13 July 2011

Avoid polystyrene containers

Polystyrene foam food and drink containers are possibly carcinogenic, and don't decompose easily. Rather use glass, ceramic, tin or paper.


The chemical styrene, found in polystyrene foam cups and take-away containers, has been added to the list of possible human carcinogens. That means we don’t know for sure if it contributes to cancer risk, but it’s a suspect and avoiding it when possible is a reasonable precaution.

Studies, particularly on workers manufacturing styrene-containing products and thus exposed to higher than normal levels of the chemical, suggest that it damages white blood cells and may raise the risk of cancers such as leukaemia and lymphoma.

To avoid foam containers:

  • Choose ceramic and glass for food and beverage containers.
  • For small children, tin cups and plates are also an option.
  • For parties and large catering events, paper cups and plates are a better choice than foam.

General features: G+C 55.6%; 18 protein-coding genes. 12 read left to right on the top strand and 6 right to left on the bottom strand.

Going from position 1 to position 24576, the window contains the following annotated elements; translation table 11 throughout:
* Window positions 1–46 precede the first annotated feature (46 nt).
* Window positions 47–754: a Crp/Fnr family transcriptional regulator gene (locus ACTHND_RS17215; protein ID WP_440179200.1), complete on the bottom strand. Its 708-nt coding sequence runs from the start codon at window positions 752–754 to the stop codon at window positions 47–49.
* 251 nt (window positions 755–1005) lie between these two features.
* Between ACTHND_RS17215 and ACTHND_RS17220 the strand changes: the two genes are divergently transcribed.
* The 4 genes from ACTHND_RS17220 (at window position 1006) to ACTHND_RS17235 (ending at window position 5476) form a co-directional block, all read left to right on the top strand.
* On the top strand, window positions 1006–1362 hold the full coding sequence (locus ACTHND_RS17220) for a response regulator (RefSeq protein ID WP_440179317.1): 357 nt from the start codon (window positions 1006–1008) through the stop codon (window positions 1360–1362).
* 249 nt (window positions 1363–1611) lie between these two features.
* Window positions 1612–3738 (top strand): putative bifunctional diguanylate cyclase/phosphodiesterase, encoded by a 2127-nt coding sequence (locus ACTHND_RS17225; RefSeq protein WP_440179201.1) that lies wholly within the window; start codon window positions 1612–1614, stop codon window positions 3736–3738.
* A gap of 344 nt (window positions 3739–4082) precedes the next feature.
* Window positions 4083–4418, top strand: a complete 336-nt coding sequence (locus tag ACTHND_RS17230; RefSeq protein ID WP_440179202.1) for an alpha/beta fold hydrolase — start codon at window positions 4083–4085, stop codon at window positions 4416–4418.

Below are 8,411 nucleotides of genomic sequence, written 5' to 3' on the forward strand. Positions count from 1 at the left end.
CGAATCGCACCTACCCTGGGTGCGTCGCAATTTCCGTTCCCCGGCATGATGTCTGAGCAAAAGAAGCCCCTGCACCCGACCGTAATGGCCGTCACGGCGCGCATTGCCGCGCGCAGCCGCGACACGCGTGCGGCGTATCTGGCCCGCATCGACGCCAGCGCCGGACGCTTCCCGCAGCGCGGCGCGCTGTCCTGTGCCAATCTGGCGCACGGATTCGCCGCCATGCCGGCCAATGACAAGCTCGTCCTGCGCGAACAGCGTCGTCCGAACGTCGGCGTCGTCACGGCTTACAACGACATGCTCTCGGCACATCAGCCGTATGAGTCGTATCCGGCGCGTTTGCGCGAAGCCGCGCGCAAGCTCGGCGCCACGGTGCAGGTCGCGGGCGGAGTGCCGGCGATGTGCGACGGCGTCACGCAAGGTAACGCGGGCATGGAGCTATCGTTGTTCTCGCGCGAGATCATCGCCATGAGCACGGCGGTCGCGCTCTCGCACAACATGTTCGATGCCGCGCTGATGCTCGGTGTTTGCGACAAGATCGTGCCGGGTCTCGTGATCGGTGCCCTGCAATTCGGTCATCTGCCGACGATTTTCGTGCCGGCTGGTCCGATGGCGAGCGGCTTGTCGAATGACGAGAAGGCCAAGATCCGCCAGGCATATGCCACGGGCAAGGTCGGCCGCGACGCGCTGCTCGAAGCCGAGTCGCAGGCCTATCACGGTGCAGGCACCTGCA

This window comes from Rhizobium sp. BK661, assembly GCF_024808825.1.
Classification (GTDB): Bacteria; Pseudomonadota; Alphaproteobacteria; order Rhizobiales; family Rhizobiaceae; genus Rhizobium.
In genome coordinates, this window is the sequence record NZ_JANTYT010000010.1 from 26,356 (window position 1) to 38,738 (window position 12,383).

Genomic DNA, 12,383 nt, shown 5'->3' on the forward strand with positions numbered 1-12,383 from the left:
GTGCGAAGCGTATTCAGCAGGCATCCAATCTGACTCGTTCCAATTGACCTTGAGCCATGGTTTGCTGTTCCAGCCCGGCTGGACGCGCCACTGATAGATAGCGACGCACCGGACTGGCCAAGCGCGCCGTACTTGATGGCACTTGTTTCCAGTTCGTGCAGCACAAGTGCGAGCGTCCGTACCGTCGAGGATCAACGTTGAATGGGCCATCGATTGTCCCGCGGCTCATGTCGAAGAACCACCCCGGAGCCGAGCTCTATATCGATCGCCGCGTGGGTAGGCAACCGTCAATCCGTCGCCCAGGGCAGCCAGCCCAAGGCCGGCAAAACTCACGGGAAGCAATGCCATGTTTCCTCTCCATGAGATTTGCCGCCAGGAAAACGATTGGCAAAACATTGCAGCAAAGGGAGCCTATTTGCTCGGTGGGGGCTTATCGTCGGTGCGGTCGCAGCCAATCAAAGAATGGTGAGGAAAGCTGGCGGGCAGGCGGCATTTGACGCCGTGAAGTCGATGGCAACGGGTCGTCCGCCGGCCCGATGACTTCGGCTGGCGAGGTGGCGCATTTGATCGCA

• Containers made from harder plastics are acceptable, but as a general cautionary health rule, avoid using them for hot foods and drinks.

Styrene is also found in insulation, fiberglass, plastic pipes, automobile parts, carpet backing – and cigarette smoke. Exposure to styrene from smoking is an estimated 10 times that from all other sources.

Polystyrene of various kinds also does not biodegrade well and is not often recycled; it is a serious form of solid waste in the environment. Read more: Chemical in foam cups may cause cancer

- Olivia Rose-Innes, EnviroHealth Editor, July 2011, Health24
Got a great green tip you'd like to contribute? Please email me.

More EnviroHealth tips
Post a question on the EnviroHealth Expert forum


Read Health24’s Comments Policy

Comment on this story
Comments have been closed for this article.

Live healthier

Exercise benefits for seniors »

Working out in the concrete jungle Even a little exercise may help prevent dementia Here’s an unexpected way to boost your memory: running

Seniors who exercise recover more quickly from injury or illness

When sedentary older adults got into an exercise routine, it curbed their risk of suffering a disabling injury or illness and helped them recover if anything did happen to them.